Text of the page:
ADMET studies and Lipinski rule of five

To make the medications pertinent in clinical preliminaries, it is essential to concentrate on their retention, dissemination, digestion, discharge, and poisonousness in the human body before beginning the examination conventions [50], regarding a few important principles, for example, those of Lipinski's five [51, 52] and Veber's standard [53]. This method also excludes molecules with potentially unfavorable physiological features, such as toxicity and pharmacokinetic properties [54]. We used the online MOLSOFT (https://molsoft.com/mprop/) and DataWarrior [44] software to assess the drug similarity and in silico pharmacokinetic features of the two selected drugs as SARS-Cov-2 spike glycoprotein inhibiting agents. The results in Table 3 demonstrate that compound 36 has adequate pharmacological properties for ritonavir drug. According to the results, compound 36 meets the requirements. However, the molecular weight of a drug plays a significant role in its oral bioavailability.

Figure 2. Interactions of Ritonavir and the modeled SARS-Cov-2 spike glycoprotein residues

Figure 3. 2D and 3D interactions of Ritonavir and the modeled SARS-Cov-2 spike glycoprotein residues

Figure 4. 2D and 3D interactions of Ritonavir drug at the binding site of the 7CWL protein

Figure 5. 2D and 3D interactions of compound 36 at the binding site of the 7CWL protein

 

The 500 Da cut-off does not differentiate between poor or high oral bioavailability drugs. The table's permeability data reveal that compound 36 does not cross the BBB. Furthermore, compounds that do not meet three requirements of Lipinski’s rule of five are qualified and are not orally bioavailable. Ritonavir violated three of Lipinski’s rules, e.g., the molecular weight is higher than 500, the number of hydrogen bond donors is higher than 5, and molLogP is higher than 5. Drugs with high intestinal absorption, distribution (action), and oral bioavailability have high MolLogS, Number of Rotatable Bonds (NRB), and MolVol values. Both compounds having low aqueous solubility level are shown in Table 3, and compound 36 have shown moderate solubility. The properties of a compound's absorption and distribution are greatly influenced by its aqueous solubility (MolLogS). Slow absorption and action result from limited solubility. Veber's rule states that MolPSA must be less than or equal to 140 Å2, and the number of rotatable bonds must be less than or equal to 10. It was observed that the Ritonavir drug violated Veber’s rule, as NRB is equal to 18. DataWarrior v5.5.0 determined the mutagenic, tumorigenic, reproductive effects, and irritant levels of compounds. It stipulated that certain functional groups, mutagenic, tumorigenic, reproductive effects, and irritant properties, could influence toxicity. Table 3 reveals that compound 36 tends to be tumorigenic, while the standard drug (Ritonavir) has none of the toxicity risk factors. However, when the ADMET results were compared with a drug-likeness model score in Figure 6, compound 36 could be a drug (Figure 6A). In contrast, Ritonavir has less potential according to the drug-likeness model score (Figure 6B).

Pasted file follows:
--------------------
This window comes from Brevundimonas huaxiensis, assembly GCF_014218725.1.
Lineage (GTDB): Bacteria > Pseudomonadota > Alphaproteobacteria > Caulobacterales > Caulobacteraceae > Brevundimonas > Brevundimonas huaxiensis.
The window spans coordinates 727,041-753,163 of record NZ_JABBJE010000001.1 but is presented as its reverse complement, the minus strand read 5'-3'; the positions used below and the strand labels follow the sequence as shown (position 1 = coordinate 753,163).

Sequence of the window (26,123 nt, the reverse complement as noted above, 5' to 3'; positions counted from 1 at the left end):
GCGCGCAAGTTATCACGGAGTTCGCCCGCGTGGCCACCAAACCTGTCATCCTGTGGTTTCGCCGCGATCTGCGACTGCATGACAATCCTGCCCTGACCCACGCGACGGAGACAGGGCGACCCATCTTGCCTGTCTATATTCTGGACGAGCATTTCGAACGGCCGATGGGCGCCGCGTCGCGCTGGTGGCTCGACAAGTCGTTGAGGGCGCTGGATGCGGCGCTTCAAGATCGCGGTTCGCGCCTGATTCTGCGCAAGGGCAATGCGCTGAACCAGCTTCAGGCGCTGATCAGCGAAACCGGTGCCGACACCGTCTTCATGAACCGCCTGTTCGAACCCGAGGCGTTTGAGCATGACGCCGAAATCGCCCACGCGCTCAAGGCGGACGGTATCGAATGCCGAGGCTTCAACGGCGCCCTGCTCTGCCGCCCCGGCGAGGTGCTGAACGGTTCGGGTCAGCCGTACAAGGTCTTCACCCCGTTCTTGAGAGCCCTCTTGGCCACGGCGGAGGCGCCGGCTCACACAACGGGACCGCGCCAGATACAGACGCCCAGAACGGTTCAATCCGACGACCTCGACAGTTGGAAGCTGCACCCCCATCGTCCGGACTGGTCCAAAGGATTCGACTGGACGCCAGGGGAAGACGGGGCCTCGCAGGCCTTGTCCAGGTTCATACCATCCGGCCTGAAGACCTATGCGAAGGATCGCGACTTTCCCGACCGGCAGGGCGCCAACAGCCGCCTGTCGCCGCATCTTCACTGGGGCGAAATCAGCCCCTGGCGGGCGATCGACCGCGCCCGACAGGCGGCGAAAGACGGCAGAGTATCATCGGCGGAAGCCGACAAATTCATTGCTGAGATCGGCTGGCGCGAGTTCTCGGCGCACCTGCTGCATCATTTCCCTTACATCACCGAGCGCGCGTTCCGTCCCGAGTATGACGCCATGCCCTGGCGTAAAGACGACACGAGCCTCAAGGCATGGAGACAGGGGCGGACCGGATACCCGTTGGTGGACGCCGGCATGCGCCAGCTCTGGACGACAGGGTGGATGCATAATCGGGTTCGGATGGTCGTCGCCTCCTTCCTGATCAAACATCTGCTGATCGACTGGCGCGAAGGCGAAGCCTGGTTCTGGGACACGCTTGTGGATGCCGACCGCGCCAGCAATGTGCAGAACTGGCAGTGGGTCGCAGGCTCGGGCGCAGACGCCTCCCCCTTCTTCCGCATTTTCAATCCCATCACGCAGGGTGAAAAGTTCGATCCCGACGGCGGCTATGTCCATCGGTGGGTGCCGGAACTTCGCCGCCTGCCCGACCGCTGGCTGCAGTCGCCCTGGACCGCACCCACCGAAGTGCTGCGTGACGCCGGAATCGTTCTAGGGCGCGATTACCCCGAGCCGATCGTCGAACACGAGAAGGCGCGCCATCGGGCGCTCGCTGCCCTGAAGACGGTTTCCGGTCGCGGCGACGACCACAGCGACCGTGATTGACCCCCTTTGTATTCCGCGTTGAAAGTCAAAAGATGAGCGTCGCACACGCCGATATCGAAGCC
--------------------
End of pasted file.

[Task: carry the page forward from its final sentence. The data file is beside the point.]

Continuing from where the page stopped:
Figure 6. Drug-likeness model score for (A) compound 36 and (B) Ritonavir drug

Table 3. Pharmacokinetic properties of the selected compounds obtained from the docking results

 

Conclusions

In the present work, we studied five compounds using phylogenetic analysis, homology modeling, docking simulations, and ADMET studies. In the phylogenetic analysis, SARS-Cov-2 spike glycoproteins were divided into 3 clades based on the analysis of the spike glycoprotein sequence. The SARS-coronavirus-2 spike glycoprotein sequences 7cwl, 6xr8, 7krq, and 6zwv` were grouped with the query sequence accession number QIG55955.1. The sub-group is 7cwl, 6xr8, and the query sequence is closely related. The dendrogram tree analysis from the MODELLER revealed the importance of 7cwl.pdb for homology modeling, which guided us to model a new spike glycoprotein crystal structure. The docking studies executed with all the compounds and compound 36 and the reference drug Ritonavir proved to be the most active compounds. The docking simulation reveals that the most active compound 36, forms significant connections with the active sites as it was discovered with known inhibitors of the modeled and PDB 7cwl forms of SARS-Cov-2 spike glycoprotein. Lipinski's rules and drug-likeness properties were predicted for compound 36 and Ritonavir. The predicted values of compound 36 were in good agreement with drug-likeness characteristics. As a result, the pharmacokinetic properties and docked poses reveal details of the expected binding modes and essential chemical interactions, which may allow pharmaceutical companies and biomedical chemists to build new Covid-19 medicines.

Acknowledgment 

The authors gratefully acknowledged the technical effort of Adawara Samuel Ndaghiya, Department of Pure and Applied Chemistry, University of Maiduguri, Borno State, Nigeria.

Disclosure statement

The authors reported no potential conflict of interest.

ORCID

E.I. Edache : 0000-0002-2976-9636

A. Uzairu : 0000-0002-6973-6361